African-American History Month (also known as Black History Month) is celebrated every February in the United States to commemorate important people and events in African-American history. African-American History Month began in 1926 as “Negro History Week” by the influence of historian Carter G. Woodson, who has been referred to as the father of black history. Negro History Week had a very successful impact on the black community by spawning the creation of black history clubs and gaining the increased interest of grade-school teachers and white progressives. Eventually, Negro History Week expanded to a month-long event after gaining national recognition from the federal government in 1976. Since 1970, Black History Month has been celebrated at KentStateUniversity. African-American History Month is an integral part of American History as it reminds every American citizen about the battles the black community fought through to win their equality, liberty, and civil rights as American citizens. In honor of African-American History Month, the United States observes the courageous spirits of Harriet Tubman, Fredrick Douglass, Billie Holiday, Langston Hughes, Martin Luther King, Jr., President Barack Obama, and many, many more!
Harriet Tubman – Harriet Tubman was born into slavery around 1820, but the exact date is arguable as many slave birthdates and places were not often recorded. Tubman experienced abuse from her slave owners while growing up in Dorchester County, Maryland. They owned Tubman’s entire family and sold many of her siblings to buyer at any chance. During her adolescence, she suffered a head injury by accidentally getting between a run-away slave and his irate owner; he threw a two-pound weight at the run-away, but missed and hit Tubman instead. The blow left her unconscious for two days, but she didn’t receive medical attention because her owner didn’t want to spend money for the treatment. As a result, she reportedly suffered from black-out episodes the rest of her life. When Tubman got older, her owner tried to sell her, but never found a buyer. Shortly after, he died and Tubman knew that her family was likely to be separated and sold to new owners. Eventually, Tubman ran away to Philadelphia, but returned to Maryland on thirteen occasions to free her family and relatives from the clutches of slavery. Tubman traveled at night and hid during the day by the means of an Underground Railroad, a number of safe-houses, networked together in support of her mission. She traveled as far north as Canada to free escaped slaves after the Fugitive Slave Act of 1850 had passed, requiring Union States to help in the effort of recapturing fugitive slaves.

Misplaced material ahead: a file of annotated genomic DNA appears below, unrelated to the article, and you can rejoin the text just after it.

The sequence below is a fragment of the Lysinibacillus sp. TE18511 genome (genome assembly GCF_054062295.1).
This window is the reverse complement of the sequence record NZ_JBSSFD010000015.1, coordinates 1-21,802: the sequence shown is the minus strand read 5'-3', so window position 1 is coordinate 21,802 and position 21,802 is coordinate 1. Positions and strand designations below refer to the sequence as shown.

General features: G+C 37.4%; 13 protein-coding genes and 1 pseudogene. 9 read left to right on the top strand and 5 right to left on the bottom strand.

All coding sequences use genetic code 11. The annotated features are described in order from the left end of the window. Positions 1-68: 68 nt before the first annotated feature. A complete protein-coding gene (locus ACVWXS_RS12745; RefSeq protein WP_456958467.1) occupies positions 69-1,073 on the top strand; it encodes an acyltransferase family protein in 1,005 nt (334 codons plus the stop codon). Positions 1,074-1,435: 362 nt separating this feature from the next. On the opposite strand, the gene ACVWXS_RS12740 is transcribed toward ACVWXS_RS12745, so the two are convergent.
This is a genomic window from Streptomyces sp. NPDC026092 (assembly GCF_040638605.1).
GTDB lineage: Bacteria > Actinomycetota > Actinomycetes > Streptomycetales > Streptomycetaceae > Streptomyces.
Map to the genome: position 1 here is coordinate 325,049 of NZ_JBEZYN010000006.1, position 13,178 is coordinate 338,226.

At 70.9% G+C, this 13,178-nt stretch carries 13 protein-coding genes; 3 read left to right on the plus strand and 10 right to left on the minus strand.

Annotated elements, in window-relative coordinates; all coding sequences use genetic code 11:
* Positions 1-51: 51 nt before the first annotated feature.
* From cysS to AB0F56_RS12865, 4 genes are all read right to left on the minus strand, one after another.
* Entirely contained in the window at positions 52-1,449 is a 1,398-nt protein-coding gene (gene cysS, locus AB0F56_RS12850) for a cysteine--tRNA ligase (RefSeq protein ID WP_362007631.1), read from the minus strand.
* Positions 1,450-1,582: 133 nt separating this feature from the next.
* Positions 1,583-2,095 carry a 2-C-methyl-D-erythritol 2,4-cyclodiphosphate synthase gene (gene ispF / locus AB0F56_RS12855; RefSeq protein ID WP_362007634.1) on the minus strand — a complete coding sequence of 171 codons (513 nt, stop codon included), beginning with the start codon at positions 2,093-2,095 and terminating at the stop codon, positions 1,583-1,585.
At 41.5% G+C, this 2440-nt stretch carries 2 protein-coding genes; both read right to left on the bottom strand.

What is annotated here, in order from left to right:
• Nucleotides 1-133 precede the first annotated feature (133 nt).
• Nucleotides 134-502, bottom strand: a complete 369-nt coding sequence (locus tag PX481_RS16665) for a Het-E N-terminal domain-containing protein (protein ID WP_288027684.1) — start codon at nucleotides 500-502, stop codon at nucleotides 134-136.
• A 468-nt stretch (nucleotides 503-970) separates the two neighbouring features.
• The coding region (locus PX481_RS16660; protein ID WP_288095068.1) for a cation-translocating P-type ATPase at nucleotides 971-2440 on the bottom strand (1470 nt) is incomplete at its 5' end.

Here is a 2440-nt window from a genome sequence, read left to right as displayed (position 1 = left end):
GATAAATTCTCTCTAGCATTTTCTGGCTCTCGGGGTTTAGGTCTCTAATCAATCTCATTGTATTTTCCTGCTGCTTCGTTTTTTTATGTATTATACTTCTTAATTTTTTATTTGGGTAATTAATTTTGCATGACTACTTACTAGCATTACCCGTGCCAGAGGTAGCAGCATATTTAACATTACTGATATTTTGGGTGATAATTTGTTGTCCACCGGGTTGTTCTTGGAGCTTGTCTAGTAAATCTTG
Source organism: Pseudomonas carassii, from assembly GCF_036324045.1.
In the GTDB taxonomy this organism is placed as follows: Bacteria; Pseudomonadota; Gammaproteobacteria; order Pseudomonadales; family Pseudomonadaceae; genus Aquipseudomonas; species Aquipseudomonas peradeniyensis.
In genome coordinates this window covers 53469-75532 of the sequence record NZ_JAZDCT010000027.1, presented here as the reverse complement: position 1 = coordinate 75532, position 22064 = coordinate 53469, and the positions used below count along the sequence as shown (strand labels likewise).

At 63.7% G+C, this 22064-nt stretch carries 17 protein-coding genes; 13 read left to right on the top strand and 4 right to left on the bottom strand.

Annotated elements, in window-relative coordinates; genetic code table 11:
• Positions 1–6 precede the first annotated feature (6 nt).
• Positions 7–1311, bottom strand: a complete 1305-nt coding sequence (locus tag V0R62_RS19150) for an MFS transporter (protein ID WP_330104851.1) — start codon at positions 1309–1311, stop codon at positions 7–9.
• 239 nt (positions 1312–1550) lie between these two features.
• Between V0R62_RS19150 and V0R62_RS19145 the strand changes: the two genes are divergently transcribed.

Fredrick Douglass – Fredrick Douglass was born into slavery in Talbot County, Maryland, around the year 1818, but the exact date is unknown which Douglass writes about in his memoir, Narrative of the Life of Frederick Douglass, an American Slave. Born to a slave, Douglass was separated from his mother at a young age and his father was believed to be a white man; one of his owners. When Douglass was moved to Baltimore, his mistress taught him how to read. Eventually, however, Douglass would have to continue lessons on his own, including how to read and write. His newfound education encouraged and tormented him at the same time as he came to learn the meaning of the word “abolition.” Douglass experienced the brutalities of slavery, being moved from one owner to the next, starved, and beaten. Soon, he escaped to the North, but because he was a run-away slave, he could be recaptured and sent back to his owner. As a result, he left the country to live freely in Ireland and England. After two years, he would gain the support of European abolitionists, who helped him raise enough money to buy his freedom in the U.S. Although, his European supporters asked him to stay in England to escape the racism in the United States, Douglass returned to the U.S. to help his thousands of brethren, bound by the heavy chains of slavery. Later, Douglass became an active abolitionist, giving orations and writing several autobiographies about antislavery and the abolitionist movement.
Billie Holiday – Billie Holiday was born in 1915 in Philadelphia, Pennsylvania, but grew up in Baltimore. With an absent father and a working mother, she was raised by a relative. Holiday experienced hard times during her youth with run-ins with the law, rape, and prostitution, which eventually led to her dropping out of school. Holiday moved to Harlem, where she and her mother worked together at a brothel. She started singing in various nightclubs in Harlem, gaining recognition for her unique vocal style, and being compared to Louis Armstrong for having a “good sense of lyric content” (Wikipedia, 2013). Holiday was signed to numerous record labels throughout her singing career. Her melodic improvisation revolutionized jazz singing by introducing new styles of phrasing and tempo which can be heard in such hits as “God Bless the Child” and “Lady Sings the Blues.” In 1939, Holiday recorded the heart-wrenching and popular song “Strange Fruit,” a protest song against lynching which was still occurring in the South. She closed every show at the nightclub, Café Society, with the song, closing her eyes and singing it like a prayer. Holiday has won countless awards for her musical talents, and in 1973, her legacy was inducted into the Grammy Hall of Fame.